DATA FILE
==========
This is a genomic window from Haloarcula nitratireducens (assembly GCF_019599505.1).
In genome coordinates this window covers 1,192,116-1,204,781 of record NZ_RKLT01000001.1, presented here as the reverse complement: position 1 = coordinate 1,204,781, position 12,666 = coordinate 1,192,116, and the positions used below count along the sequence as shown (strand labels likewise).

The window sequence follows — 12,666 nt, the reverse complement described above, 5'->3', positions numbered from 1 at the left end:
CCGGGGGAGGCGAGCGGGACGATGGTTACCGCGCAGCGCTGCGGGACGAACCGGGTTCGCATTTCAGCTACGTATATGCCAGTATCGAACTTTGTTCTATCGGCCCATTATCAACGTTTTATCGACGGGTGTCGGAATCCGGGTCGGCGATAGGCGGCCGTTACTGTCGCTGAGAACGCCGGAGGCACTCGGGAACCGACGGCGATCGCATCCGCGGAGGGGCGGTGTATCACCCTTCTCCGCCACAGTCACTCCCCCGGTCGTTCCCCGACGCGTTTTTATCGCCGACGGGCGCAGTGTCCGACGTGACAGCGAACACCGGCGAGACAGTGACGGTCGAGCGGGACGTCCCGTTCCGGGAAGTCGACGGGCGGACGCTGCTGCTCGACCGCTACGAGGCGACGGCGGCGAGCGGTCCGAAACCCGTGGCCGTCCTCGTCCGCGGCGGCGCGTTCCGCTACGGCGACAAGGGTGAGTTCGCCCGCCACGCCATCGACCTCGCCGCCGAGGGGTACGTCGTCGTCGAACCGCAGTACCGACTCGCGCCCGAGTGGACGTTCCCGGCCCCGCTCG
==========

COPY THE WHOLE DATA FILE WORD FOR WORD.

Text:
This is a genomic window from Haloarcula nitratireducens (assembly GCF_019599505.1).
In genome coordinates this window covers 1,192,116-1,204,781 of record NZ_RKLT01000001.1, presented here as the reverse complement: position 1 = coordinate 1,204,781, position 12,666 = coordinate 1,192,116, and the positions used below count along the sequence as shown (strand labels likewise).

The window sequence follows — 12,666 nt, the reverse complement described above, 5'->3', positions numbered from 1 at the left end:
CCGGGGGAGGCGAGCGGGACGATGGTTACCGCGCAGCGCTGCGGGACGAACCGGGTTCGCATTTCAGCTACGTATATGCCAGTATCGAACTTTGTTCTATCGGCCCATTATCAACGTTTTATCGACGGGTGTCGGAATCCGGGTCGGCGATAGGCGGCCGTTACTGTCGCTGAGAACGCCGGAGGCACTCGGGAACCGACGGCGATCGCATCCGCGGAGGGGCGGTGTATCACCCTTCTCCGCCACAGTCACTCCCCCGGTCGTTCCCCGACGCGTTTTTATCGCCGACGGGCGCAGTGTCCGACGTGACAGCGAACACCGGCGAGACAGTGACGGTCGAGCGGGACGTCCCGTTCCGGGAAGTCGACGGGCGGACGCTGCTGCTCGACCGCTACGAGGCGACGGCGGCGAGCGGTCCGAAACCCGTGGCCGTCCTCGTCCGCGGCGGCGCGTTCCGCTACGGCGACAAGGGTGAGTTCGCCCGCCACGCCATCGACCTCGCCGCCGAGGGGTACGTCGTCGTCGAACCGCAGTACCGACTCGCGCCCGAGTGGACGTTCCCGGCCCCGCTCG